Teach adolescents to glean information from a variety of sources to make accurate inferences about social situations and respond appropriately.
- Detect and interpret others' perspectives correctly
- Make accurate inferences
- Increase success in social communication and social interactions
- Boost self-esteem by learning how to control social interactions
The activity pages are filled with graphic organizers and interesting photos. The lessons give students specific, clear directions and teach them to:
- use dialog and questioning to make inferences about occupation, location, and action
- make inferences about social situations from body language and photographs
- explore social expectations and social status
- organize and use basic information to make accurate inferences
- make appropriate social comments
- understand and interpret indirect requests
- judge intentions and understand
These learning strategies are used to give students practice in interpersonal negotiation:
- explicit instruction
- other guided practice
The lessons can be presented to individual students or small groups of students. You may purchase Making Social Inferences individually or as a 6-book set. The 6-book set consists of:
Spotlight on Social Skills Adolescent Conversations
Spotlight on Social Skills Adolescent Emotions
Spotlight on Social Skills Adolescent Getting Along
Spotlight on Social Skills Adolescent Interpersonal Negotiation
Spotlight on Social Skills Adolescent Making Social Inferences
Spotlight on Social Skills Adolescent Nonverbal Language
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- Explicitly teaching and reinforcing inference-making leads to better outcomes in overall text comprehension, text engagement and metacognitive thinking. Students should cite the evidence they used to draw conclusions in order to make the implicit process of making inferences more explicit (McMackin & Lawrence, 2001; Project for School Intervention, 2004).
- Teaching students to make inferences teaches them how to seek meaning in what they read and how to make meaning in their lives (Calkins, 2001).
- Targeted language intervention with at-risk students may result in more cautionary, socially acceptable behaviors (Moore-Brown et al., 2002).
- Intervention for adolescents with language impairments may include objectives aimed at improving deficient social communication skills (Henry et al., 1995; Bliss, 1992).
- In selecting remediation targets within social communication among adolescents, clinicians should consider the relative importance of various communication skills in terms of enhancing peer communication. Communication skills involving social perspective taking (including nonverbal language) that focus on another person are more valued by adolescents than skills that focus on the speaker's thoughts or linguistics (Henry et al., 1995).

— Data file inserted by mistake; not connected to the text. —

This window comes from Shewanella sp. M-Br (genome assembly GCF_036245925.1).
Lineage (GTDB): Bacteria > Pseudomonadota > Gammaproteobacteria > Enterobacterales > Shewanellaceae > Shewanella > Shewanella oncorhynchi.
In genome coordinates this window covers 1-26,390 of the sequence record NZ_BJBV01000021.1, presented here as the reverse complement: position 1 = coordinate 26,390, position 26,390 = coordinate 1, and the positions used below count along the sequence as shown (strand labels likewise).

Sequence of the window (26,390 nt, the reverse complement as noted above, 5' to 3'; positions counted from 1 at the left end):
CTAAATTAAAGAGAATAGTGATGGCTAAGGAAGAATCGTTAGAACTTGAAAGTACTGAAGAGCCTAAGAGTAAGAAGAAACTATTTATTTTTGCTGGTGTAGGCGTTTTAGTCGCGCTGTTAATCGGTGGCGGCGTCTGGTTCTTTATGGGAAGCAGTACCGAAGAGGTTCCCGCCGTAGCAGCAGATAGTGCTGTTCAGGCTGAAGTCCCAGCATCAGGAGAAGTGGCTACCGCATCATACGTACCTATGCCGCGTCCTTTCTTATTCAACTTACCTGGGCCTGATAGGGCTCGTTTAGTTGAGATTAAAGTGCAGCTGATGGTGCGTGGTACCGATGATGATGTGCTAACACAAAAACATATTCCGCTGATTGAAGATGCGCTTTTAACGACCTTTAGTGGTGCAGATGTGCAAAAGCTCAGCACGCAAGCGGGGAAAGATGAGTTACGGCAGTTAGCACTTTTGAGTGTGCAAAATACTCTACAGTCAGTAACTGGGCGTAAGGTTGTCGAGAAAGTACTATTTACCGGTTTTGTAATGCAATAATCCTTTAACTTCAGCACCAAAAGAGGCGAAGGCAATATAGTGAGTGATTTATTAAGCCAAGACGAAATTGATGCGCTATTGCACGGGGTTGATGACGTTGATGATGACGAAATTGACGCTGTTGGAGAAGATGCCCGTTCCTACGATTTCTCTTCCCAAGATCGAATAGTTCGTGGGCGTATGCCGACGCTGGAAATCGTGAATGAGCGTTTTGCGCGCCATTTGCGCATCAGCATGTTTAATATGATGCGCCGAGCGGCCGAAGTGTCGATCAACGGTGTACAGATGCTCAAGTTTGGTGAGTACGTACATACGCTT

- Children with limited language skills experience a poor quality of social interactions (Hadley & Rice, 1991; Fujiki et al., 1997; Craig, 1993; Cohen et al., 1998). Such children have greater deficits in social cognitive processing than children with typically developing language. They have particular deficits in identifying the feelings of each participant in a conflict, identifying and evaluating strategies to overcome obstacles, and knowing when a conflict is resolved (Cohen et al., 1998).
Spotlight on Social Skills Adolescent Making Social Inferences incorporates these principles and is also based on expert professional practice.
Bliss, L.S. (1992). A comparison of tactful messages by children with and without language impairment. Language, Speech, and Hearing Services in Schools, 23, 343-347.
Calkins, L.M. (2001). The art of teaching reading. Boston: Addison Wesley Longman.
Cohen, N.J., Menna, R., Vallance, D.D., Barwick, M.A., Im, N., & Horodezky, N.B. (1998). Language, social cognitive processing, and behavioral characteristics of psychiatrically disturbed children with previously identified and unsuspected language impairments. Journal of Child Psychology and Psychiatry, 39, 853-864.
Craig, H. (1993). Social skills of children with specific language impairment: Peer relationships. Language, Speech, and Hearing Services in Schools, 24, 206-215.
Fujiki, M., Brinton, B., Robinson, L.A., & Watson, V. (1997). The ability of children with specific language impairment to participate in a group decision task. Journal of Childhood Communication Development, 18, 1-10.
Hadley, P.A., & Rice, M.L. (1991). Conversational responsiveness in speech and language-impaired preschoolers. Journal of Speech and Hearing Research, 34, 1308-1317.
Henry, F.M., Reed, V.A., & McAllister, L.L. (1995). Adolescents' perceptions of the relative importance of selected communication skills in their positive peer relationships. Language, Speech, and Hearing Services in Schools, 26, 263-272.
McMackin, M.C., & Lawrence, S. (2001) Constructing meaning from expository texts. Reading Horizons, 42, 117-137.
Moore-Brown, B., Sanger, D., Montgomery, J., & Nishida, B. (2002). Communication and violence: New roles for speech-language pathologists. The ASHA Leader (April-June).
Project for School Innovation. (2004). Making inferences from text. Retrieved October 1, 2007, from Project for School Innnovation Web site: http://www.psinnovation.org/files/documents/LSGIntro.doc